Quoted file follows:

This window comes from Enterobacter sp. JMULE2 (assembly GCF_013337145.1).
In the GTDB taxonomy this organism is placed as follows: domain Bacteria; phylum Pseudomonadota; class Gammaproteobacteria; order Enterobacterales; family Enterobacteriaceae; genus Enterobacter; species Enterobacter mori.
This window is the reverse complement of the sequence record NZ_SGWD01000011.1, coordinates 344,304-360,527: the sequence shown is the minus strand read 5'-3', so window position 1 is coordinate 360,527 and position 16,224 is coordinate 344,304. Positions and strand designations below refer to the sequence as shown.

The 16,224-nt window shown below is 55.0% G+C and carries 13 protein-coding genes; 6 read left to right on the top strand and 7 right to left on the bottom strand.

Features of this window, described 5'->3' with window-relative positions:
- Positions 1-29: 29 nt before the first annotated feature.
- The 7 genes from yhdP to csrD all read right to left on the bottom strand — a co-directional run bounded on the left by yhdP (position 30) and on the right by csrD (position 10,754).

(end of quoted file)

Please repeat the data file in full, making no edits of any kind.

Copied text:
This window comes from Enterobacter sp. JMULE2 (assembly GCF_013337145.1).
In the GTDB taxonomy this organism is placed as follows: domain Bacteria; phylum Pseudomonadota; class Gammaproteobacteria; order Enterobacterales; family Enterobacteriaceae; genus Enterobacter; species Enterobacter mori.
This window is the reverse complement of the sequence record NZ_SGWD01000011.1, coordinates 344,304-360,527: the sequence shown is the minus strand read 5'-3', so window position 1 is coordinate 360,527 and position 16,224 is coordinate 344,304. Positions and strand designations below refer to the sequence as shown.

The 16,224-nt window shown below is 55.0% G+C and carries 13 protein-coding genes; 6 read left to right on the top strand and 7 right to left on the bottom strand.

Features of this window, described 5'->3' with window-relative positions:
- Positions 1-29: 29 nt before the first annotated feature.
- The 7 genes from yhdP to csrD all read right to left on the bottom strand — a co-directional run bounded on the left by yhdP (position 30) and on the right by csrD (position 10,754).